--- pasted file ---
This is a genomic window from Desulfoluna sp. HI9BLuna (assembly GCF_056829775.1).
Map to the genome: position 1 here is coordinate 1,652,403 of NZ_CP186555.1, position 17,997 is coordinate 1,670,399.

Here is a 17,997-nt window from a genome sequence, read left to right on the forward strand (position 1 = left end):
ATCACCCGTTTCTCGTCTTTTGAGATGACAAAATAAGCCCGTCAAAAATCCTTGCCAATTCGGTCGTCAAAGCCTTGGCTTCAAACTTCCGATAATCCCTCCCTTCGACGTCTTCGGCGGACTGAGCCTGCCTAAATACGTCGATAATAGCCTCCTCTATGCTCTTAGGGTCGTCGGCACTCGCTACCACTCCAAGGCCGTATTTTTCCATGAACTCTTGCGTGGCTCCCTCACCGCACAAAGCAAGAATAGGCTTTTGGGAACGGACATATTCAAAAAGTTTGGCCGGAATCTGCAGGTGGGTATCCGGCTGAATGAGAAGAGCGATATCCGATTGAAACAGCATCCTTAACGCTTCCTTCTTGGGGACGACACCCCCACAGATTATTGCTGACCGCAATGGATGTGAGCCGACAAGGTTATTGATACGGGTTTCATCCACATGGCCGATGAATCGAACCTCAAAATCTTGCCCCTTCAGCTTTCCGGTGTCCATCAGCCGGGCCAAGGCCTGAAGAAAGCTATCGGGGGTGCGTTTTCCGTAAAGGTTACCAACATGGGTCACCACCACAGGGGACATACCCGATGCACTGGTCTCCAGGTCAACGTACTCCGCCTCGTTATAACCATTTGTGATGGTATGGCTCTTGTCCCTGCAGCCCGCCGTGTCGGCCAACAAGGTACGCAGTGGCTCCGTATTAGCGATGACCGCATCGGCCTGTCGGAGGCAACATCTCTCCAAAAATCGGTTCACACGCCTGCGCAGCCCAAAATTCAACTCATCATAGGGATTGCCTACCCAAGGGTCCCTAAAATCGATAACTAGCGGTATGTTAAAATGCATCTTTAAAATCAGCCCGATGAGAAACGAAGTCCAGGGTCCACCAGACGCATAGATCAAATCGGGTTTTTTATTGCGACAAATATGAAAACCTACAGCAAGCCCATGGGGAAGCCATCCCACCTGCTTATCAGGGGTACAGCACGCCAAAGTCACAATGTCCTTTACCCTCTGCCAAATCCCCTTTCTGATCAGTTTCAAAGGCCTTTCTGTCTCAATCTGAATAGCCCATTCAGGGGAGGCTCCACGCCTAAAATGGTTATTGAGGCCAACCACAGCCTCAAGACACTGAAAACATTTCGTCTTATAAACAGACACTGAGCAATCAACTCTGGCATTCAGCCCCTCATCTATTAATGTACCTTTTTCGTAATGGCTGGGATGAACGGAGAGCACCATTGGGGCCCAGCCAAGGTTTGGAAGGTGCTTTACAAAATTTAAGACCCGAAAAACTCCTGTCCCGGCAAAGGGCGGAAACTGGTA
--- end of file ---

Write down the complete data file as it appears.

This is a genomic window from Desulfoluna sp. HI9BLuna (assembly GCF_056829775.1).
Map to the genome: position 1 here is coordinate 1,652,403 of NZ_CP186555.1, position 17,997 is coordinate 1,670,399.

Here is a 17,997-nt window from a genome sequence, read left to right on the forward strand (position 1 = left end):
ATCACCCGTTTCTCGTCTTTTGAGATGACAAAATAAGCCCGTCAAAAATCCTTGCCAATTCGGTCGTCAAAGCCTTGGCTTCAAACTTCCGATAATCCCTCCCTTCGACGTCTTCGGCGGACTGAGCCTGCCTAAATACGTCGATAATAGCCTCCTCTATGCTCTTAGGGTCGTCGGCACTCGCTACCACTCCAAGGCCGTATTTTTCCATGAACTCTTGCGTGGCTCCCTCACCGCACAAAGCAAGAATAGGCTTTTGGGAACGGACATATTCAAAAAGTTTGGCCGGAATCTGCAGGTGGGTATCCGGCTGAATGAGAAGAGCGATATCCGATTGAAACAGCATCCTTAACGCTTCCTTCTTGGGGACGACACCCCCACAGATTATTGCTGACCGCAATGGATGTGAGCCGACAAGGTTATTGATACGGGTTTCATCCACATGGCCGATGAATCGAACCTCAAAATCTTGCCCCTTCAGCTTTCCGGTGTCCATCAGCCGGGCCAAGGCCTGAAGAAAGCTATCGGGGGTGCGTTTTCCGTAAAGGTTACCAACATGGGTCACCACCACAGGGGACATACCCGATGCACTGGTCTCCAGGTCAACGTACTCCGCCTCGTTATAACCATTTGTGATGGTATGGCTCTTGTCCCTGCAGCCCGCCGTGTCGGCCAACAAGGTACGCAGTGGCTCCGTATTAGCGATGACCGCATCGGCCTGTCGGAGGCAACATCTCTCCAAAAATCGGTTCACACGCCTGCGCAGCCCAAAATTCAACTCATCATAGGGATTGCCTACCCAAGGGTCCCTAAAATCGATAACTAGCGGTATGTTAAAATGCATCTTTAAAATCAGCCCGATGAGAAACGAAGTCCAGGGTCCACCAGACGCATAGATCAAATCGGGTTTTTTATTGCGACAAATATGAAAACCTACAGCAAGCCCATGGGGAAGCCATCCCACCTGCTTATCAGGGGTACAGCACGCCAAAGTCACAATGTCCTTTACCCTCTGCCAAATCCCCTTTCTGATCAGTTTCAAAGGCCTTTCTGTCTCAATCTGAATAGCCCATTCAGGGGAGGCTCCACGCCTAAAATGGTTATTGAGGCCAACCACAGCCTCAAGACACTGAAAACATTTCGTCTTATAAACAGACACTGAGCAATCAACTCTGGCATTCAGCCCCTCATCTATTAATGTACCTTTTTCGTAATGGCTGGGATGAACGGAGAGCACCATTGGGGCCCAGCCAAGGTTTGGAAGGTGCTTTACAAAATTTAAGACCCGAAAAACTCCTGTCCCGGCAAAGGGCGGAAACTGGTA